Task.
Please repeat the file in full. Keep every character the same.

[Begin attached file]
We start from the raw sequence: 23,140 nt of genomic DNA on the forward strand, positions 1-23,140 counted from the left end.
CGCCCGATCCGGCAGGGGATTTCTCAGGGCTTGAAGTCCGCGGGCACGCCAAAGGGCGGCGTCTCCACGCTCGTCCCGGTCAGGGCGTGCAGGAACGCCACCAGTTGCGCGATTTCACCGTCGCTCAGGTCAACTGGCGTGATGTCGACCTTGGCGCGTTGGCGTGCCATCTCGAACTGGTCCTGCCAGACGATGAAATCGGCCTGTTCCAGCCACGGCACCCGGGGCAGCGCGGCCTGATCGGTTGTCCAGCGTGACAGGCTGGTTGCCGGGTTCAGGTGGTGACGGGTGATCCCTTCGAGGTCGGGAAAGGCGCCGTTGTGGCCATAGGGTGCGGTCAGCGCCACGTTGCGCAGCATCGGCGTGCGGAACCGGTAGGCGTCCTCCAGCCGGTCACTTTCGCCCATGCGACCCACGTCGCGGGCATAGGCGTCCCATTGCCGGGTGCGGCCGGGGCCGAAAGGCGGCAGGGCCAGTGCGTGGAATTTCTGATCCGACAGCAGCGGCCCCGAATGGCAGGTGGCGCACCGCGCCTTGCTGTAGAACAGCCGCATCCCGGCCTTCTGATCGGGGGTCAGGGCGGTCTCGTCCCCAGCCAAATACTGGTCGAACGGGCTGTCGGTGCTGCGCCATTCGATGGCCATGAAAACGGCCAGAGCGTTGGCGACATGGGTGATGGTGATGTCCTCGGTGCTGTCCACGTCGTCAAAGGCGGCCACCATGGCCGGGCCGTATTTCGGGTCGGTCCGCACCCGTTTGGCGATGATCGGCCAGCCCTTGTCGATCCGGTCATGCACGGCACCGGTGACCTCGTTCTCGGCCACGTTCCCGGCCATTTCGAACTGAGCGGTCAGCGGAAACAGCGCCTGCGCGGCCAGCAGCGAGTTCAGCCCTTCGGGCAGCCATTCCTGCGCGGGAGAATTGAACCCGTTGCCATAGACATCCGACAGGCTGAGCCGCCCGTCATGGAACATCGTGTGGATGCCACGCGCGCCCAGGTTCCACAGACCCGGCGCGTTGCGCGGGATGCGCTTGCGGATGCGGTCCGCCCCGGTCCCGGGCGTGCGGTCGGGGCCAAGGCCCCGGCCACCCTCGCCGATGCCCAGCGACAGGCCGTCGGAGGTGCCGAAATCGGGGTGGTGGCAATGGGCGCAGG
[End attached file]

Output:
We start from the raw sequence: 23,140 nt of genomic DNA on the forward strand, positions 1-23,140 counted from the left end.
CGCCCGATCCGGCAGGGGATTTCTCAGGGCTTGAAGTCCGCGGGCACGCCAAAGGGCGGCGTCTCCACGCTCGTCCCGGTCAGGGCGTGCAGGAACGCCACCAGTTGCGCGATTTCACCGTCGCTCAGGTCAACTGGCGTGATGTCGACCTTGGCGCGTTGGCGTGCCATCTCGAACTGGTCCTGCCAGACGATGAAATCGGCCTGTTCCAGCCACGGCACCCGGGGCAGCGCGGCCTGATCGGTTGTCCAGCGTGACAGGCTGGTTGCCGGGTTCAGGTGGTGACGGGTGATCCCTTCGAGGTCGGGAAAGGCGCCGTTGTGGCCATAGGGTGCGGTCAGCGCCACGTTGCGCAGCATCGGCGTGCGGAACCGGTAGGCGTCCTCCAGCCGGTCACTTTCGCCCATGCGACCCACGTCGCGGGCATAGGCGTCCCATTGCCGGGTGCGGCCGGGGCCGAAAGGCGGCAGGGCCAGTGCGTGGAATTTCTGATCCGACAGCAGCGGCCCCGAATGGCAGGTGGCGCACCGCGCCTTGCTGTAGAACAGCCGCATCCCGGCCTTCTGATCGGGGGTCAGGGCGGTCTCGTCCCCAGCCAAATACTGGTCGAACGGGCTGTCGGTGCTGCGCCATTCGATGGCCATGAAAACGGCCAGAGCGTTGGCGACATGGGTGATGGTGATGTCCTCGGTGCTGTCCACGTCGTCAAAGGCGGCCACCATGGCCGGGCCGTATTTCGGGTCGGTCCGCACCCGTTTGGCGATGATCGGCCAGCCCTTGTCGATCCGGTCATGCACGGCACCGGTGACCTCGTTCTCGGCCACGTTCCCGGCCATTTCGAACTGAGCGGTCAGCGGAAACAGCGCCTGCGCGGCCAGCAGCGAGTTCAGCCCTTCGGGCAGCCATTCCTGCGCGGGAGAATTGAACCCGTTGCCATAGACATCCGACAGGCTGAGCCGCCCGTCATGGAACATCGTGTGGATGCCACGCGCGCCCAGGTTCCACAGACCCGGCGCGTTGCGCGGGATGCGCTTGCGGATGCGGTCCGCCCCGGTCCCGGGCGTGCGGTCGGGGCCAAGGCCCCGGCCACCCTCGCCGATGCCCAGCGACAGGCCGTCGGAGGTGCCGAAATCGGGGTGGTGGCAATGGGCGCAGG